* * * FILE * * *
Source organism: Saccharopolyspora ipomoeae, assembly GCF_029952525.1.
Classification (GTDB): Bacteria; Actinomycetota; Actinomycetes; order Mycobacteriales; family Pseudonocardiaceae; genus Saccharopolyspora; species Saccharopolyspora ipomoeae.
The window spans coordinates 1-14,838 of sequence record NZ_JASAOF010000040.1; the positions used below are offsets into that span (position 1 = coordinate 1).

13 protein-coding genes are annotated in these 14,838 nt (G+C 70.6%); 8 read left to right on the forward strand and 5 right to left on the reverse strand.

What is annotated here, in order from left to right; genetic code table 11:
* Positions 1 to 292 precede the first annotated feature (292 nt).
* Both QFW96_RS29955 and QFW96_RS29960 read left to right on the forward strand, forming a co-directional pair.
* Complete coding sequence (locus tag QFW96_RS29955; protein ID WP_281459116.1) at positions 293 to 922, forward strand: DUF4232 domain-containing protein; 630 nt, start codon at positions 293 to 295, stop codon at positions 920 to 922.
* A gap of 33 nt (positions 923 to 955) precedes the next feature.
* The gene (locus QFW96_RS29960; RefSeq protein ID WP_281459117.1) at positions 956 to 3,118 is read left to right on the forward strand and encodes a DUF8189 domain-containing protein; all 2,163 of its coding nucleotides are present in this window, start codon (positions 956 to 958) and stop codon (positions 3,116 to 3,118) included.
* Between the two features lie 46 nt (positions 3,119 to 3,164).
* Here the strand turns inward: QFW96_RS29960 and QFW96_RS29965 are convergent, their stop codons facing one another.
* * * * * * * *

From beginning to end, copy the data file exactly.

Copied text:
Source organism: Saccharopolyspora ipomoeae, assembly GCF_029952525.1.
Classification (GTDB): Bacteria; Actinomycetota; Actinomycetes; order Mycobacteriales; family Pseudonocardiaceae; genus Saccharopolyspora; species Saccharopolyspora ipomoeae.
The window spans coordinates 1-14,838 of sequence record NZ_JASAOF010000040.1; the positions used below are offsets into that span (position 1 = coordinate 1).

13 protein-coding genes are annotated in these 14,838 nt (G+C 70.6%); 8 read left to right on the forward strand and 5 right to left on the reverse strand.

What is annotated here, in order from left to right; genetic code table 11:
* Positions 1 to 292 precede the first annotated feature (292 nt).
* Both QFW96_RS29955 and QFW96_RS29960 read left to right on the forward strand, forming a co-directional pair.
* Complete coding sequence (locus tag QFW96_RS29955; protein ID WP_281459116.1) at positions 293 to 922, forward strand: DUF4232 domain-containing protein; 630 nt, start codon at positions 293 to 295, stop codon at positions 920 to 922.
* A gap of 33 nt (positions 923 to 955) precedes the next feature.
* The gene (locus QFW96_RS29960; RefSeq protein ID WP_281459117.1) at positions 956 to 3,118 is read left to right on the forward strand and encodes a DUF8189 domain-containing protein; all 2,163 of its coding nucleotides are present in this window, start codon (positions 956 to 958) and stop codon (positions 3,116 to 3,118) included.
* Between the two features lie 46 nt (positions 3,119 to 3,164).
* Here the strand turns inward: QFW96_RS29960 and QFW96_RS29965 are convergent, their stop codons facing one another.